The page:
Gov't Can't Hide EFF's Lawsuit Against AT&T Just Yet

from the but-there's-still-time dept

Both AT&T and the U.S. government have been working hard to get the EFF's lawsuit concerning passing info on to the NSA to disappear. However, their latest effort has failed, as a judge has refused a request to dismiss the case -- though AT&T can (and almost definitely will) still appeal. The judge's reasoning is interesting, claiming first that so much of the info concerning the case is already public, there's hardly an issue of secrecy. Of course, that may raise some questions about how that info became public. However, his second point is more interesting. AT&T's defense that they were "just following government orders" is not a valid one. That's something you would have thought was obvious these days, but it's nice to see it reinforced.

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  1. identicon
    Anonymous Coward, 21 Jul 2006 @ 6:32am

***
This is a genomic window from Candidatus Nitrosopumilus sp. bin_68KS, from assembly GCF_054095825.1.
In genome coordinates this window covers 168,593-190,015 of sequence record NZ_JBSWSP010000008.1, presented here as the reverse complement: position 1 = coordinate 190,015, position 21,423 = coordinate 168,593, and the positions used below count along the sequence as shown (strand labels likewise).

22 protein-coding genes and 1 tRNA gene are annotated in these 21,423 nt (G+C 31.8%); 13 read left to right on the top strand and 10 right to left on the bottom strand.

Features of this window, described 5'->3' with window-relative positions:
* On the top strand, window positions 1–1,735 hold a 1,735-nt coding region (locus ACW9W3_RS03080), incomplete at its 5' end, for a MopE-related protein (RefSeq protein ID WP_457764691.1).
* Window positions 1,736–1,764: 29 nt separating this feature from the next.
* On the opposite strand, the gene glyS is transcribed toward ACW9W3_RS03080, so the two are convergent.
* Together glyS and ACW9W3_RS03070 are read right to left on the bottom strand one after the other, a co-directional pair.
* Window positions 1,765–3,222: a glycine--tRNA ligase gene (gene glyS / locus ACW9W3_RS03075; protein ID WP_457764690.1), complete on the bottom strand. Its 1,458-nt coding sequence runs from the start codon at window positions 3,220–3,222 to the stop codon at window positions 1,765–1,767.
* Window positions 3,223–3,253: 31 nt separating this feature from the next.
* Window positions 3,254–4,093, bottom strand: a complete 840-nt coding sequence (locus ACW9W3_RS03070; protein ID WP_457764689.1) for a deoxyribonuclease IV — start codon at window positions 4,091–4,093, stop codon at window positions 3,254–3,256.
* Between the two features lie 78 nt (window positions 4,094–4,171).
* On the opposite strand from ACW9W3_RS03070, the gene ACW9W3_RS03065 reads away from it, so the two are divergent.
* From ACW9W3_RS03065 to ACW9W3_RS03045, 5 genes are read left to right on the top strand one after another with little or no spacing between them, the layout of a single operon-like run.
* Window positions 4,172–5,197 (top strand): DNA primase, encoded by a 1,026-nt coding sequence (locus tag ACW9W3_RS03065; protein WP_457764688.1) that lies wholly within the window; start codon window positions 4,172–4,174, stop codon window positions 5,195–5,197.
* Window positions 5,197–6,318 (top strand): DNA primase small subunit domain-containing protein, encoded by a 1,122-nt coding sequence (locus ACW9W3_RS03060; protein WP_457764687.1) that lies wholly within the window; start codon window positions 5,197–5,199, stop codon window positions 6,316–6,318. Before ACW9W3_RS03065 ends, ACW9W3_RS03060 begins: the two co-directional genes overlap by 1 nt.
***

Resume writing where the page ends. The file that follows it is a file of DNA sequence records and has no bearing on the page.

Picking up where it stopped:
I seem to remember a case of a carjacking where there was a baby in the backseat of the SUV. The vehicle of course had a built in cell phone or something, and the parents called the mobile company and pleaded with a customer service rep and begged them for the location of the vehicle.

    The mobile company said they could not divuldge that information without a court order.

    The media had a field day with that story, headlines read "Sprint (I think it was Sprint, maybe not) refuses to help find kidnapped infant"

    Dammed if you do, dammed if you don't.

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